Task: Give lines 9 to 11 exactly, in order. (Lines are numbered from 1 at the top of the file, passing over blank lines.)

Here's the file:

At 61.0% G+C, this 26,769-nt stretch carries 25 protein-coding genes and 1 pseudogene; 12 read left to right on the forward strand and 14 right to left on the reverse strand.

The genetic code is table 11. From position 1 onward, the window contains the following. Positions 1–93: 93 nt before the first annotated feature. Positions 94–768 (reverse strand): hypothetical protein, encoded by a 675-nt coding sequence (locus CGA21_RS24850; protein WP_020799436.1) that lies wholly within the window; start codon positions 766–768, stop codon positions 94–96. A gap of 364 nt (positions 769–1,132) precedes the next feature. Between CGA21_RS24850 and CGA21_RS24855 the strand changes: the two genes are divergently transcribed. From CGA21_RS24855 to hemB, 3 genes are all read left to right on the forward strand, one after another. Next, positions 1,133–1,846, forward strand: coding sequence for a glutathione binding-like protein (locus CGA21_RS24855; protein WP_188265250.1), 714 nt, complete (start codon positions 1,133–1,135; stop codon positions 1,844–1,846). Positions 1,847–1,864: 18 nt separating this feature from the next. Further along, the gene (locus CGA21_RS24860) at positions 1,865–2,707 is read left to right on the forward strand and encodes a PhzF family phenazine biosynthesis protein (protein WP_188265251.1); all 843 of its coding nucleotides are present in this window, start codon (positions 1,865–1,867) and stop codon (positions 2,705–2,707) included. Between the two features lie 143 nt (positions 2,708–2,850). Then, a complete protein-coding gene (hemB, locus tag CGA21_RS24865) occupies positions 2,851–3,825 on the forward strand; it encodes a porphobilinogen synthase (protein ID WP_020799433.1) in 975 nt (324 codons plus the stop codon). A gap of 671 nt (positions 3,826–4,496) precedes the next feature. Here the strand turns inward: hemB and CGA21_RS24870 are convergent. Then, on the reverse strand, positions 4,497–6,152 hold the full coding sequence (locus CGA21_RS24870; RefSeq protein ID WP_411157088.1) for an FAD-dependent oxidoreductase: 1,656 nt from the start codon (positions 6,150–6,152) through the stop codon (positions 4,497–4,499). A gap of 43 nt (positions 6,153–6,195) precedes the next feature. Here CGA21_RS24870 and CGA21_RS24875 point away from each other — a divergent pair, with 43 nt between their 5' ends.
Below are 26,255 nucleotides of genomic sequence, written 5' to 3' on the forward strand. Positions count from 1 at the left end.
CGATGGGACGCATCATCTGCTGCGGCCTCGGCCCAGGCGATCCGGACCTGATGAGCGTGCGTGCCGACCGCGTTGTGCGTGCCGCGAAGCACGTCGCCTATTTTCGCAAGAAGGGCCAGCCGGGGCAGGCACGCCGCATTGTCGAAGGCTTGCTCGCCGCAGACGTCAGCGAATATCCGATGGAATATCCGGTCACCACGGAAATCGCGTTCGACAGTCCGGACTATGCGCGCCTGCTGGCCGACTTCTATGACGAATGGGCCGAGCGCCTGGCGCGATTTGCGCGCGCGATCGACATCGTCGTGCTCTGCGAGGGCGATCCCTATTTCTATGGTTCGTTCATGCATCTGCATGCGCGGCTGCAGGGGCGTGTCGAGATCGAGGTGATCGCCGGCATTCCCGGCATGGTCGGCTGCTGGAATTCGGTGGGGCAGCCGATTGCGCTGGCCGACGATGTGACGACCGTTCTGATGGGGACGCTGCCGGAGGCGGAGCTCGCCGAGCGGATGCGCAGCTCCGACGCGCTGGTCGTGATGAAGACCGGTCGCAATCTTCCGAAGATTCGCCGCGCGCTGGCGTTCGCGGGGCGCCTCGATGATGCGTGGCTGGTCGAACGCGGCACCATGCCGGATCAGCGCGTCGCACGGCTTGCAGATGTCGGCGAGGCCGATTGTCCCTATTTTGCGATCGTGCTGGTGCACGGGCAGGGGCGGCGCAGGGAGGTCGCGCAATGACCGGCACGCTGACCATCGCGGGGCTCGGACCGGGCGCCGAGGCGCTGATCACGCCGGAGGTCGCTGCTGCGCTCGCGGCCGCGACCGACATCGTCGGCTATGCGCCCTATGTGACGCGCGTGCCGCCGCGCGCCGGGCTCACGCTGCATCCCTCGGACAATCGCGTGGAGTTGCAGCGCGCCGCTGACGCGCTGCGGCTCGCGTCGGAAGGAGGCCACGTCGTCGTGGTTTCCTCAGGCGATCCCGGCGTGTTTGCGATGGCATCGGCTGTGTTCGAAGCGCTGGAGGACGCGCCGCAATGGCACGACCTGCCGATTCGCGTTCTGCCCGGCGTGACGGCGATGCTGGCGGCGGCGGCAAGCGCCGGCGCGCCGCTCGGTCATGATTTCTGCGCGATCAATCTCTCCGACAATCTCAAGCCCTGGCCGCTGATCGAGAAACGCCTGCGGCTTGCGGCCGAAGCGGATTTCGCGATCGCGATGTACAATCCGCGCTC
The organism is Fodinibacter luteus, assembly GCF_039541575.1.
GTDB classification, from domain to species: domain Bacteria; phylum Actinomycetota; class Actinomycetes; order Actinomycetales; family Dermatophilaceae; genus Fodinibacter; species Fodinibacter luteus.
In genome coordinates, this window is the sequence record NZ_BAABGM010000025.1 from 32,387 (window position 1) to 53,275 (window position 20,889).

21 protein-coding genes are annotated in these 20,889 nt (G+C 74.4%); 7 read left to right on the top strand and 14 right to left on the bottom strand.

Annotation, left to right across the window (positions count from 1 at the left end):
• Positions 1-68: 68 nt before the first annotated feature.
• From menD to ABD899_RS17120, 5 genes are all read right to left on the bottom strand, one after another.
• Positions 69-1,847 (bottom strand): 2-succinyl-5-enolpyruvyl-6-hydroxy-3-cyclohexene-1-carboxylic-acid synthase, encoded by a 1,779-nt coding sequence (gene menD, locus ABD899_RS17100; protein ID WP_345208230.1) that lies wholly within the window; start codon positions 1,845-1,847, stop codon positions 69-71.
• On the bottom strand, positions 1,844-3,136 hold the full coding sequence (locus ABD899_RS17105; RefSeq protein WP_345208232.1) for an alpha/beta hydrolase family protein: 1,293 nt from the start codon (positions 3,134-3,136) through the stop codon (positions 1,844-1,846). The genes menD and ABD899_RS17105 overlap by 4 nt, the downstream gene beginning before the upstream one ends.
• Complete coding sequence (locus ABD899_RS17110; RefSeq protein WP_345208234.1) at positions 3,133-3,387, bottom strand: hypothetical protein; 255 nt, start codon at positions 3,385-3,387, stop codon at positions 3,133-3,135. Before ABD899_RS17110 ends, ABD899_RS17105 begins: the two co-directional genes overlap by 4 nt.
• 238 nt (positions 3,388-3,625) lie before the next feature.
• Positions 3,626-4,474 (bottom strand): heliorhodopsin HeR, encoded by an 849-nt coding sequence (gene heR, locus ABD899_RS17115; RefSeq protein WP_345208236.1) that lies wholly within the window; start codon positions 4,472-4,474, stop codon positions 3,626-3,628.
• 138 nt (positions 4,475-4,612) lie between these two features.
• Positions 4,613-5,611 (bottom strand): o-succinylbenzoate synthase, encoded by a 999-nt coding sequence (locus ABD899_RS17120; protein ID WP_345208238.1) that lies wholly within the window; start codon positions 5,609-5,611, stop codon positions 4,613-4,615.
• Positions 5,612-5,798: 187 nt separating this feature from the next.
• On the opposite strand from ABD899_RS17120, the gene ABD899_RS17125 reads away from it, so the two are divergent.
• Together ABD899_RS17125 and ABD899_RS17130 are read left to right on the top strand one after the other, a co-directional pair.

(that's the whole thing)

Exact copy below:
Annotation, left to right across the window (positions count from 1 at the left end):
• Positions 1-68: 68 nt before the first annotated feature.
• From menD to ABD899_RS17120, 5 genes are all read right to left on the bottom strand, one after another.